It's a software solution many 3D printing artists have been dreaming of – the conversion of scanned drawings into three dimensional objects. Realizing that not everyone has the patience or skills to be a 3D modeler, a skilled programmer from Seattle by the name of Dylan Rush has offered up a solution. It is an application called Marble and it can turn hand-drawn sketches into computer generated geometry for 3D printing.

Rush programmed Marble to create octrees. Octrees are a file structure that can efficiently store 3D data. Think of an octree as a type of building block or cube (they are also called voxels) that can be used to represent three dimensional objects. Octrees are like scalable Legos. They come in various sizes. Smaller octree cubes help define the more detailed parts of a 3D structure.

Marble works by converting a series of scanned, monochrome drawings into the boxy octrees. To work properly, hand-drawn sketches must define the object to be printed in three dimensions (top, front, and side). The drawings must be "filled in" as well. Outlines won't work – but it would be easy enough to draw an outline, scan in those drawings, and then use the paint bucket tool in Photoshop to create solid fills.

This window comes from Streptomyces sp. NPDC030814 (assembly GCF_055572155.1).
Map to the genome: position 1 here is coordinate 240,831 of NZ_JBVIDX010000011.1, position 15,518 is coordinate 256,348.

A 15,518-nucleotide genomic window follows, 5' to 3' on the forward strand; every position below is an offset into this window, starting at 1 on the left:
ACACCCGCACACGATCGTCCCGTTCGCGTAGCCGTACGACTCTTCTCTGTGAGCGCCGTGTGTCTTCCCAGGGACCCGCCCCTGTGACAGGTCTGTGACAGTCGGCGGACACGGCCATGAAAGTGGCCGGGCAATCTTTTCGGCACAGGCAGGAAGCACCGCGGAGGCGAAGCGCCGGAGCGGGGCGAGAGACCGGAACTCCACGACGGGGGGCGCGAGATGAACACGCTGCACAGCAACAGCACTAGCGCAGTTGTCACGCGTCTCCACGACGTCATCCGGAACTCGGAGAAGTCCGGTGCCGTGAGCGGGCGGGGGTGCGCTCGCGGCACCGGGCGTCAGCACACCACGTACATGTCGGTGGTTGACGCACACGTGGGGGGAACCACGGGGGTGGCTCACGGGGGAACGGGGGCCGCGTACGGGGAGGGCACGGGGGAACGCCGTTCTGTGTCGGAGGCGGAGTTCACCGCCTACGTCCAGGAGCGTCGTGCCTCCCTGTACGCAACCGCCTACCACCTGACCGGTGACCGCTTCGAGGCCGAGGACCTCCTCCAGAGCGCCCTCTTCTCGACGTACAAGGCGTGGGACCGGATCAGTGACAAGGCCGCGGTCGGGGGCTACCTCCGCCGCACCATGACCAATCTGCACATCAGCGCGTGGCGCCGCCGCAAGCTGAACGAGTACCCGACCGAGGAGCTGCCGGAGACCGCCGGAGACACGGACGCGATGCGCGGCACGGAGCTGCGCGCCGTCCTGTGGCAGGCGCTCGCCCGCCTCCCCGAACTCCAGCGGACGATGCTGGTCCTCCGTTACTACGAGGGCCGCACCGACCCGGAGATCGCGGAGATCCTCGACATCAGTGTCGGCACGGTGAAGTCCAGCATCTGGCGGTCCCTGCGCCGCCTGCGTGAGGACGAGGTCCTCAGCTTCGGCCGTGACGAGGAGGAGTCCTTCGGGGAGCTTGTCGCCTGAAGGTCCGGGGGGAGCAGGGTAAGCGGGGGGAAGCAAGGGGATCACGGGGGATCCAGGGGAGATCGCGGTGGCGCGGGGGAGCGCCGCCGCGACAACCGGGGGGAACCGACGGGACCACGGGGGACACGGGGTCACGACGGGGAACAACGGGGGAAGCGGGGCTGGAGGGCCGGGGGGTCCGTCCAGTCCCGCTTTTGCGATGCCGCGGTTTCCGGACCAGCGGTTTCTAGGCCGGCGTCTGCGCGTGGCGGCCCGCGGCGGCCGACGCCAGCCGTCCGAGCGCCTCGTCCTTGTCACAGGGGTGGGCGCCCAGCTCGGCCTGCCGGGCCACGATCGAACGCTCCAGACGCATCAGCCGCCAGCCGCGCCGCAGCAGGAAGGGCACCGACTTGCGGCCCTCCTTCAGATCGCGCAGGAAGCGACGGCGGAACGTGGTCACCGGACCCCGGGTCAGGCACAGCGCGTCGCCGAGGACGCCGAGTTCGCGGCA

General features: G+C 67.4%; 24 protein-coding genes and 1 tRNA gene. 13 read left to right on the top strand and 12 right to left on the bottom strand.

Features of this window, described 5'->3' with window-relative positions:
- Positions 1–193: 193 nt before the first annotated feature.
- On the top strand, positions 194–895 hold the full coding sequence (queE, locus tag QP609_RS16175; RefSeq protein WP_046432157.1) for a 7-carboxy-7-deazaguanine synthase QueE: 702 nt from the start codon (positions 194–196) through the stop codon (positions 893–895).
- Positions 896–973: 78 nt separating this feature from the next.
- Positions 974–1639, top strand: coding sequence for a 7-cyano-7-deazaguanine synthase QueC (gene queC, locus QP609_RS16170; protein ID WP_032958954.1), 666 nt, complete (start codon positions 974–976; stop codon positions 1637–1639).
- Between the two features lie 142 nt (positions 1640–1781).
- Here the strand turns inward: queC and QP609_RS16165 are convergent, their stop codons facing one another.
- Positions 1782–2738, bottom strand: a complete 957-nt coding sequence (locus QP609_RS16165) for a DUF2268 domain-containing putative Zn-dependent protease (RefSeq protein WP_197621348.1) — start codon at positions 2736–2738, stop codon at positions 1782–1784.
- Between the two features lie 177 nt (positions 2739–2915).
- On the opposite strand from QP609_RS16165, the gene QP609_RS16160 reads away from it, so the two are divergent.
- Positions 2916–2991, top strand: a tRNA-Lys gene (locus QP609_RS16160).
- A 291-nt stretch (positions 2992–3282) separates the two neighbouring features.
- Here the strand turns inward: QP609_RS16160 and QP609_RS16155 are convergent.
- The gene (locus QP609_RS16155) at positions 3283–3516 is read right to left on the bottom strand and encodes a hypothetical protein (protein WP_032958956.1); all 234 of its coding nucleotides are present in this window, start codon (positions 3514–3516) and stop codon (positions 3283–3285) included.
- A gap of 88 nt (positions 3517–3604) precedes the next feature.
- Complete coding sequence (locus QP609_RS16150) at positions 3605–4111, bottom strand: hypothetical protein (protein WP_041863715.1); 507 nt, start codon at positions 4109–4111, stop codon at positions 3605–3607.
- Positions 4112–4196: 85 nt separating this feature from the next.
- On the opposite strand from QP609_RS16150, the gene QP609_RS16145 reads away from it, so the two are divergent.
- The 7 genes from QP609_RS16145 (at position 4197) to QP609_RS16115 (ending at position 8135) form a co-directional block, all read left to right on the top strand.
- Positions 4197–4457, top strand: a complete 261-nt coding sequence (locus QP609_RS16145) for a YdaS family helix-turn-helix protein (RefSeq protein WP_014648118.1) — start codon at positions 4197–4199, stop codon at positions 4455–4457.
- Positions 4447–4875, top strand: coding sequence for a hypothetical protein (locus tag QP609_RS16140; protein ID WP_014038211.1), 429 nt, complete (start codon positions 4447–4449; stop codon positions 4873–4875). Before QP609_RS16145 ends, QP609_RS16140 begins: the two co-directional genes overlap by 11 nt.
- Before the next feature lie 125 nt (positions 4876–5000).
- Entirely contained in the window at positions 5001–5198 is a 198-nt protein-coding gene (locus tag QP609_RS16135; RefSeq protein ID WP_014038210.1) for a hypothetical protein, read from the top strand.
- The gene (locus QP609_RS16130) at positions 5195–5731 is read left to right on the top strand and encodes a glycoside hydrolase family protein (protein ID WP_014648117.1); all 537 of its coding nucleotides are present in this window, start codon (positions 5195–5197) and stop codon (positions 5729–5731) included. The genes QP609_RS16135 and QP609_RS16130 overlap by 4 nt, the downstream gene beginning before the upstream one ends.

Marble creates geometry based on the drawings and discards what is not filled in. The application goes through the process three times, rotating the geometry to match each scan that was fed into the system. The software can create geometry based on more than three scanned images if more complex geometry is desired. Dylan has also incorporated a feature that can define concave surfaces in order to make bowls and hollow objects.

To use the final octree mesh, Dylan wrote a separate script to import the Marble model into Blender. From Blender the model can be exported as a .stl for 3D printing.

Note that while some software packages have similar capabilities built in, such as ZBrush's Shadowbox, there has yet to be a standalone product like Marble that can be downloaded as a single app.

With a release date yet to be determined, Dylan is satisfied with teasing the public about his app's capability. Since the eagerness of new 3D printer owners often outpaces their desire and available time to learn the digital modeling process, one can surmise that apps like Marble will become quite popular. Visitors to his site should encourage Dylan to release the app, or at least create a Kickstarter for it. If released, Marble would be an appreciated software tool in the 3D printer community.